I don’t intend to ask why we even care, nor the degree in which the idea of authorship is called into question – some years ago, after one of New Zealand’s foremost writers was caught in the act, I proposed using the term ‘authoriety’ to describe its current slippages – but rather reflect on the peculiar character of this anxiety. How it is bound with the fear of being caught doing what we all must, as we engage in that form of serial theft otherwise known as culture. How it ultimately points to the exhaustion of our capacity to say and mean things originally, which is centuries-old and yet always poses itself as new. Perhaps it’s a question that each generation has to ask: are we running out of poems?

In 1961 Raymond Queneau tried to answer this question, or rather ensure that humanity would never have cause to ask it again. His book, Cent mille milliards de poèmes (sometimes translated as ‘One hundred million million poems’) consisted of ten 14-line sonnets of identical rhyme scheme and matching line endings, with each line printed on an individual strip so as to enable the ‘reader’ to produce up to 10, to the power of 14 different combinations, each one equally valid from a formal point of view, but likely of different semantic and aesthetic value.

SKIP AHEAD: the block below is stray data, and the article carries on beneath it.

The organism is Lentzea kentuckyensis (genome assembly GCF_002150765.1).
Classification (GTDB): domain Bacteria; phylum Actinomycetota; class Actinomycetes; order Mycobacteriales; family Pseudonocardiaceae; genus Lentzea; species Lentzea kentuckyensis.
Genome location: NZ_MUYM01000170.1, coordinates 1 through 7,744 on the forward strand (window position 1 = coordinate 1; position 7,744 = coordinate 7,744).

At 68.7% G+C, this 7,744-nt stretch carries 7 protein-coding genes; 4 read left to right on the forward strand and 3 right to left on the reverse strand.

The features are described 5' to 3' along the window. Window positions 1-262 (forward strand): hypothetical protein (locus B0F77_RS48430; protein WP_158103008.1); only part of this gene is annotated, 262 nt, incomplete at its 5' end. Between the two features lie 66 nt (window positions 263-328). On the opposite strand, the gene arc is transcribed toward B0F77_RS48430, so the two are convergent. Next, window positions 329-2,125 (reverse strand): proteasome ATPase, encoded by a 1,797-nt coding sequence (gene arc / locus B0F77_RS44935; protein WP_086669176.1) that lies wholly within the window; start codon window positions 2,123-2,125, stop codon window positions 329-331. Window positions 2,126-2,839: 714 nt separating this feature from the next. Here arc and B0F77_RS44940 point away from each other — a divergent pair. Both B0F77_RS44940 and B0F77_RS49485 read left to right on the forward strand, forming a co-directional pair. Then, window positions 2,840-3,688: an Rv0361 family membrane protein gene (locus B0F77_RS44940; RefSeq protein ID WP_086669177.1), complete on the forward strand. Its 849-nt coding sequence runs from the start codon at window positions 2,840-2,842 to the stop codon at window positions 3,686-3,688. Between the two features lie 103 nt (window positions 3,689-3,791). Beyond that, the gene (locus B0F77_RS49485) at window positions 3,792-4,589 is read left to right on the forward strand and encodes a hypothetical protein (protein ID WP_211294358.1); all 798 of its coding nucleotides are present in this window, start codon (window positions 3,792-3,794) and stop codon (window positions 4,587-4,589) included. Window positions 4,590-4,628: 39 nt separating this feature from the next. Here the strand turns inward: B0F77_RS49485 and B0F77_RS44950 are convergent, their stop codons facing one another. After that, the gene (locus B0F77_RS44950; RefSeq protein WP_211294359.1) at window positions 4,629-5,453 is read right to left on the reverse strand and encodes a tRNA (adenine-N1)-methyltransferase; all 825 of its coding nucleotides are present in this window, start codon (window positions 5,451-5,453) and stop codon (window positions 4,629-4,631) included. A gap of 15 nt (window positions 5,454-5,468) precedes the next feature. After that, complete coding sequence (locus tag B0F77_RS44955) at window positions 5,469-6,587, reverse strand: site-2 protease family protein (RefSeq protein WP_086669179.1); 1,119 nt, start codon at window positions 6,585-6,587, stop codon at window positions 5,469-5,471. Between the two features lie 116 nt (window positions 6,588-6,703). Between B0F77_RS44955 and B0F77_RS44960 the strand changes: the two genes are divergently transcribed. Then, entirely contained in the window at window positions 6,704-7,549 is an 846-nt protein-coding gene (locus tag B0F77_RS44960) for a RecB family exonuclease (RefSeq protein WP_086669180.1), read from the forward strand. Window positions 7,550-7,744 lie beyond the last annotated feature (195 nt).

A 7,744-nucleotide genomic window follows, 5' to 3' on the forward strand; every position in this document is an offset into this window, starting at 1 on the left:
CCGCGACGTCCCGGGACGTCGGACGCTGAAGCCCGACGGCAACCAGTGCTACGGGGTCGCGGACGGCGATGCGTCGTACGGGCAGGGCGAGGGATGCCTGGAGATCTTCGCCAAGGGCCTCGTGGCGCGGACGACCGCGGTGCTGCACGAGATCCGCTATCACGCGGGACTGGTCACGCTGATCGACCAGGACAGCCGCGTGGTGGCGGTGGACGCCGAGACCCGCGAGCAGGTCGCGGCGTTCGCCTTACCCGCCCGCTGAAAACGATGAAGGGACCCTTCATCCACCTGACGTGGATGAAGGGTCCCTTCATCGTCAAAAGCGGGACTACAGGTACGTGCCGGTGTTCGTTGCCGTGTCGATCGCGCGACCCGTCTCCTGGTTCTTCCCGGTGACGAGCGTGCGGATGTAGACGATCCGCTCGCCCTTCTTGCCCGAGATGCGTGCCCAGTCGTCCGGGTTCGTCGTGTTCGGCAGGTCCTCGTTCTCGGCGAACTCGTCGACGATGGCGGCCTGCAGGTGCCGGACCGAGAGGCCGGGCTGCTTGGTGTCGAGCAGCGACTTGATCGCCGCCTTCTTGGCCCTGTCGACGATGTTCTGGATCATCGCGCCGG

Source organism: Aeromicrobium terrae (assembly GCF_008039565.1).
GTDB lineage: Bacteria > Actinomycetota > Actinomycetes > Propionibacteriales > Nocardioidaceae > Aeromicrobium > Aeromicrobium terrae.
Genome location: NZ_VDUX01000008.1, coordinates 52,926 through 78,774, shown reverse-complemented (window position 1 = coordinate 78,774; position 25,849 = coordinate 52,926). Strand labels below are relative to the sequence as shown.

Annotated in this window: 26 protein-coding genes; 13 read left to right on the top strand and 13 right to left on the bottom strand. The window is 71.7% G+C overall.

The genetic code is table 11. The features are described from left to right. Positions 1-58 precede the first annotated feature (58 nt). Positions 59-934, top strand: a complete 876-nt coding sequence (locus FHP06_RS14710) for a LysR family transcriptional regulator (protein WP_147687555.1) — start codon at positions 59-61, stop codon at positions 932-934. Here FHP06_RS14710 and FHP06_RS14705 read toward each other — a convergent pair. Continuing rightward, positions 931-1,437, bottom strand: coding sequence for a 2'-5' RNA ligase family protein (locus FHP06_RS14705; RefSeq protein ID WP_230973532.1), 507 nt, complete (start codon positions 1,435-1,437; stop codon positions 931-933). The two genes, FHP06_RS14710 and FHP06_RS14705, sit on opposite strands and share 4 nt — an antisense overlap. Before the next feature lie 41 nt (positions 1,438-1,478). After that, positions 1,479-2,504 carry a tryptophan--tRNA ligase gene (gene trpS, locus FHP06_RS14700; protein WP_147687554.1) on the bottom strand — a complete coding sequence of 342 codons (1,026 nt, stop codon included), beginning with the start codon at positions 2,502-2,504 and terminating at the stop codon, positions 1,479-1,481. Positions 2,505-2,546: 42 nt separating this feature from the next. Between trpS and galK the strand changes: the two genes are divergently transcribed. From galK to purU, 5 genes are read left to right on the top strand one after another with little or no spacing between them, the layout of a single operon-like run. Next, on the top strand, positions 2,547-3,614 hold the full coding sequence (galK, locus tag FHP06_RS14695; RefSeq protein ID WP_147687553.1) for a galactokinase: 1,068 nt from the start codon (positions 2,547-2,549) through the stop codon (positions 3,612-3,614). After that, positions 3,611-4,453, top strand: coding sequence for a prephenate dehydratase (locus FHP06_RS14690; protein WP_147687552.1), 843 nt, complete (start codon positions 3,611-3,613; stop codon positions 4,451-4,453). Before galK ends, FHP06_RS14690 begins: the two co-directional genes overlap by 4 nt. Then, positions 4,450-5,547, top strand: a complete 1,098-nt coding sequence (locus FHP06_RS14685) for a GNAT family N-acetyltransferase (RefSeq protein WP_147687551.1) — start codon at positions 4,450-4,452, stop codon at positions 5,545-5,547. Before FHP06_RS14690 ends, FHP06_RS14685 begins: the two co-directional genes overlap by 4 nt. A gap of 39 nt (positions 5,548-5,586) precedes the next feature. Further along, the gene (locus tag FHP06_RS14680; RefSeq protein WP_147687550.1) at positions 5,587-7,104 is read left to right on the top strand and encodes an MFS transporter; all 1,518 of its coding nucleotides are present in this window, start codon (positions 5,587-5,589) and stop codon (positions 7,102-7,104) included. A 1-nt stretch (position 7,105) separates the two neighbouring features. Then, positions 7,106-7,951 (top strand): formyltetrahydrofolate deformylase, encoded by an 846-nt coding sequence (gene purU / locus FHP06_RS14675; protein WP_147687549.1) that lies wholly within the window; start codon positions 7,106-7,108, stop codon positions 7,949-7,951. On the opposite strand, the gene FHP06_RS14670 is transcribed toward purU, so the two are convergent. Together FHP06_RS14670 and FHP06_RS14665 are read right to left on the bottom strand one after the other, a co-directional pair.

I never had the pleasure of physically handling the book, but there are a number of websites that strive to replicate the experience in a computational environment (including some in French and English). Ironically, the base-sonnets are protected by copyright, which all the sites are in breach of. Wikipedia tells me that a French court has so decreed.